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**Aracruz Cellulose: Inputs for Valuation**

High Growth Phase Stable Growth Phase Length 5 years Forever, after year 5 Expected Growth Retention Ratio * ROE 5% (Real Growth Rate in Brazil) = 0.65 * 13.91%= 8.18% Cost of Equity 5% (7.5%) = 10.33% 5% + 1(7.5%) = 12.5% (Beta =0.71; Rf=5%) (Assumes beta moves to 1) Net Capital Expenditures Net capital ex grows at same Capital expenditures are assumed rate as earnings. Next year, to be 120% of depreciation capital ex will be BR and deprec’n will be 0.18 BR. Working Capital 32.15% of Revenues; % of Revenues; Revenues grow at same rate as earnings in both periods. Debt Ratio 39.01% of net capital ex and working capital investments come from debt. This summarizes the inputs for the Aracruz valuation. Again, note That high growth is assumed to last for 5 years (This is the assumption with the least basis to it.) That the beta is assumed to move to one in stable growth Net cap ex is assumed to decrease as growth decreases to stable growth levels towards the industry average. Working capital is assumed to stay at today’s level of revenues. (An alternative is to assume that the industry average for working capital as a percent of revenues)

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**Aracruz: Estimating FCFE for next 5 years**

Terminal Earnings BR BR BR BR BR BR 0.330 - (CapEx-Depreciation)*(1-DR) BR BR BR BR BR BR 0.052 -Chg. Working Capital*(1-DR) BR BR BR BR BR BR 0.008 Free Cashflow to Equity BR BR BR BR BR BR 0.269 Present Value BR BR BR BR BR 0.147 The present value is computed by discounting the FCFE at the current cost of equity of 10.33%. These are the projected FCFE the next 5 years. These FCFE are discounted back to the present at the current cost of equity.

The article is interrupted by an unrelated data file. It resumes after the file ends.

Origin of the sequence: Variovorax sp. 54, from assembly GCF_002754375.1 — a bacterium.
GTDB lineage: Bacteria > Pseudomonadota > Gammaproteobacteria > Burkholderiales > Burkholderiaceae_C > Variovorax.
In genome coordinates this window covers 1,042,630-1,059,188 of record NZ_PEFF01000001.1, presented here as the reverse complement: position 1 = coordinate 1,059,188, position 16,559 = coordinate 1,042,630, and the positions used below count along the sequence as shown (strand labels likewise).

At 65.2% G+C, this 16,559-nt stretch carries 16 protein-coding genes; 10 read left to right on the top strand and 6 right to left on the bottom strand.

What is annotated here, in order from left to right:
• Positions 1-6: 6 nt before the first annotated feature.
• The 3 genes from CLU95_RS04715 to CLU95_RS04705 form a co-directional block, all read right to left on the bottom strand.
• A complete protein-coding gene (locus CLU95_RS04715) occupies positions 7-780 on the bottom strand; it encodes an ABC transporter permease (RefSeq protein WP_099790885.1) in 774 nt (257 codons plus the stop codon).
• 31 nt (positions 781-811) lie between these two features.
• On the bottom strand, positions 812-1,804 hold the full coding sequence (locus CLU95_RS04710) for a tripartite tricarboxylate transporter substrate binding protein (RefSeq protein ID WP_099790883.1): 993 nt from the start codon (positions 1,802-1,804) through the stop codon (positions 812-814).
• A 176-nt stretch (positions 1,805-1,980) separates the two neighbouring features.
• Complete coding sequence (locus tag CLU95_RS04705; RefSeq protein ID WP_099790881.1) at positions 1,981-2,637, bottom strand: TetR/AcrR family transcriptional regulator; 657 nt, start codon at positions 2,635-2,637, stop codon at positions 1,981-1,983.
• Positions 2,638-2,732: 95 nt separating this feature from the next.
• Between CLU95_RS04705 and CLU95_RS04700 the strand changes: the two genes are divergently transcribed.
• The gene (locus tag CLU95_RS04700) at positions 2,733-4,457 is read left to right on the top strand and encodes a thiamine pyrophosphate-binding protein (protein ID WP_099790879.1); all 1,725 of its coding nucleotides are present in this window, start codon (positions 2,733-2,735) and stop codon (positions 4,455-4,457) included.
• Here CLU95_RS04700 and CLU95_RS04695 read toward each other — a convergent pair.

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**Aracruz: Estimating Terminal Price and Value per share**

The terminal value at the end of year 5 is estimated using the FCFE in the terminal year. The FCFE in year 6 reflects the drop in net capital expenditures after year 5. Terminal Value = 0.269/( ) = 3.59 BR Value per Share = / = 2.94 BR The stock was trading at 2.40 BR in September 1997. The value per share is based upon normalized earnings. To the extent that it will take some time to get to normal earnings, discount this value per share back to the present at the cost of equity of 10.33%. To estimate the value of equity per share at the end of the fifth year, we use FCFE in year 6. (This is your chance to adjust the fundamentals of the company including cap ex to stable growth levels) and the stable period beta. This terminal price is discounted back to the present at today’s cost of equity. This valuation is likely to yield too high an estimate, because it assumes that earnings have already been normalized. For instance, if you do not expect earnings to be normalized for two years, you can discount 2.94 BR at 10.33% for two years to get the present value.

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**Disney Valuation Model Used:**

Cash Flow: FCFF (since I think leverage will change over time) Growth Pattern: 3-stage Model (even though growth in operating income is only 10%, there are substantial barriers to entry) While Disney is a large firm, its brand name (especially in children’s entertainment and theme parks) will allow it to earn excess returns and maintain high growth for a longer period.